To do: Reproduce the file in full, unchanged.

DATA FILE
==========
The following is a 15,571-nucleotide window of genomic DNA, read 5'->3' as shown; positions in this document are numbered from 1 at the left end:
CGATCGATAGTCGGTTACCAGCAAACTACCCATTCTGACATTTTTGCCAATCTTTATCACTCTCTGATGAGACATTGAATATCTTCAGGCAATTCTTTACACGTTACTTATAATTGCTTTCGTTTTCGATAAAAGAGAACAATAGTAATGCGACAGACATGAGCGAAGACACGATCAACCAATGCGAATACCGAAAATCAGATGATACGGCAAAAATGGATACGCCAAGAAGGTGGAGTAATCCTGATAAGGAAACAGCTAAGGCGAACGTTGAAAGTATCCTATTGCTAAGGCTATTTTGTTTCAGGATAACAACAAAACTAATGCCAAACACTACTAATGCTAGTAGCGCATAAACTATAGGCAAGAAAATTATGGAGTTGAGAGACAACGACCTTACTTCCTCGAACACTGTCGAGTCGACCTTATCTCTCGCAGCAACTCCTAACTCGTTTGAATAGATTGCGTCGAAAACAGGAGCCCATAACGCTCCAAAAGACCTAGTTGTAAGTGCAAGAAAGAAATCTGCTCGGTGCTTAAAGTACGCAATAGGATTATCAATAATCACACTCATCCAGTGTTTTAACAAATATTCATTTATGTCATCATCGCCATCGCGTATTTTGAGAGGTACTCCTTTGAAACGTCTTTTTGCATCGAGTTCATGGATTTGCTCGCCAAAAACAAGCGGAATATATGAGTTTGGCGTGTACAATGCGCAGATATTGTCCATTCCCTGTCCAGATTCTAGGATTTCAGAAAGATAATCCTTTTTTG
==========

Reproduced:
The following is a 15,571-nucleotide window of genomic DNA, read 5'->3' as shown; positions in this document are numbered from 1 at the left end:
CGATCGATAGTCGGTTACCAGCAAACTACCCATTCTGACATTTTTGCCAATCTTTATCACTCTCTGATGAGACATTGAATATCTTCAGGCAATTCTTTACACGTTACTTATAATTGCTTTCGTTTTCGATAAAAGAGAACAATAGTAATGCGACAGACATGAGCGAAGACACGATCAACCAATGCGAATACCGAAAATCAGATGATACGGCAAAAATGGATACGCCAAGAAGGTGGAGTAATCCTGATAAGGAAACAGCTAAGGCGAACGTTGAAAGTATCCTATTGCTAAGGCTATTTTGTTTCAGGATAACAACAAAACTAATGCCAAACACTACTAATGCTAGTAGCGCATAAACTATAGGCAAGAAAATTATGGAGTTGAGAGACAACGACCTTACTTCCTCGAACACTGTCGAGTCGACCTTATCTCTCGCAGCAACTCCTAACTCGTTTGAATAGATTGCGTCGAAAACAGGAGCCCATAACGCTCCAAAAGACCTAGTTGTAAGTGCAAGAAAGAAATCTGCTCGGTGCTTAAAGTACGCAATAGGATTATCAATAATCACACTCATCCAGTGTTTTAACAAATATTCATTTATGTCATCATCGCCATCGCGTATTTTGAGAGGTACTCCTTTGAAACGTCTTTTTGCATCGAGTTCATGGATTTGCTCGCCAAAAACAAGCGGAATATATGAGTTTGGCGTGTACAATGCGCAGATATTGTCCATTCCCTGTCCAGATTCTAGGATTTCAGAAAGATAATCCTTTTTTG